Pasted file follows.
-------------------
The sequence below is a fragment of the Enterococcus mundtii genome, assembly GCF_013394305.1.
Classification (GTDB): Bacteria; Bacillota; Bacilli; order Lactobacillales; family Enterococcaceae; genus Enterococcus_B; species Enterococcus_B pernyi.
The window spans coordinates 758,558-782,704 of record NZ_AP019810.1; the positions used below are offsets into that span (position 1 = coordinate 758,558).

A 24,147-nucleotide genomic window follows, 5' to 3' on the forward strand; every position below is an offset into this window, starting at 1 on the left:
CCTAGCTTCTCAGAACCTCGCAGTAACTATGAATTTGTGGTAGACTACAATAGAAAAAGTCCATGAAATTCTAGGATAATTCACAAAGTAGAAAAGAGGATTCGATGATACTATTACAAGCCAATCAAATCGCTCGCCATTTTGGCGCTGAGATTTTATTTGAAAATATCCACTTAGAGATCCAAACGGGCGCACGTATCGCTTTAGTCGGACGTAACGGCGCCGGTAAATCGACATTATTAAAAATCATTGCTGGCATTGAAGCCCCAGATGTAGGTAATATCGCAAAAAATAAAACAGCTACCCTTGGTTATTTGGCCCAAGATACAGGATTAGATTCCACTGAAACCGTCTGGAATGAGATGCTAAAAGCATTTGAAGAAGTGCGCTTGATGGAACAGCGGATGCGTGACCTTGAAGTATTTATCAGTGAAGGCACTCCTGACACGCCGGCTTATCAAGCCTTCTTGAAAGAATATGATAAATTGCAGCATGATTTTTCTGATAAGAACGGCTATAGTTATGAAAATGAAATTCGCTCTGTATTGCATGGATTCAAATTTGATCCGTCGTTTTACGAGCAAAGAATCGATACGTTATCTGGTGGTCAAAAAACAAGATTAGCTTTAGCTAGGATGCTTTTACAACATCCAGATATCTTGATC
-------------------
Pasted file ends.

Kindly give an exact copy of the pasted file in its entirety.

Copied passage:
The sequence below is a fragment of the Enterococcus mundtii genome, assembly GCF_013394305.1.
Classification (GTDB): Bacteria; Bacillota; Bacilli; order Lactobacillales; family Enterococcaceae; genus Enterococcus_B; species Enterococcus_B pernyi.
The window spans coordinates 758,558-782,704 of record NZ_AP019810.1; the positions used below are offsets into that span (position 1 = coordinate 758,558).

A 24,147-nucleotide genomic window follows, 5' to 3' on the forward strand; every position below is an offset into this window, starting at 1 on the left:
CCTAGCTTCTCAGAACCTCGCAGTAACTATGAATTTGTGGTAGACTACAATAGAAAAAGTCCATGAAATTCTAGGATAATTCACAAAGTAGAAAAGAGGATTCGATGATACTATTACAAGCCAATCAAATCGCTCGCCATTTTGGCGCTGAGATTTTATTTGAAAATATCCACTTAGAGATCCAAACGGGCGCACGTATCGCTTTAGTCGGACGTAACGGCGCCGGTAAATCGACATTATTAAAAATCATTGCTGGCATTGAAGCCCCAGATGTAGGTAATATCGCAAAAAATAAAACAGCTACCCTTGGTTATTTGGCCCAAGATACAGGATTAGATTCCACTGAAACCGTCTGGAATGAGATGCTAAAAGCATTTGAAGAAGTGCGCTTGATGGAACAGCGGATGCGTGACCTTGAAGTATTTATCAGTGAAGGCACTCCTGACACGCCGGCTTATCAAGCCTTCTTGAAAGAATATGATAAATTGCAGCATGATTTTTCTGATAAGAACGGCTATAGTTATGAAAATGAAATTCGCTCTGTATTGCATGGATTCAAATTTGATCCGTCGTTTTACGAGCAAAGAATCGATACGTTATCTGGTGGTCAAAAAACAAGATTAGCTTTAGCTAGGATGCTTTTACAACATCCAGATATCTTGATC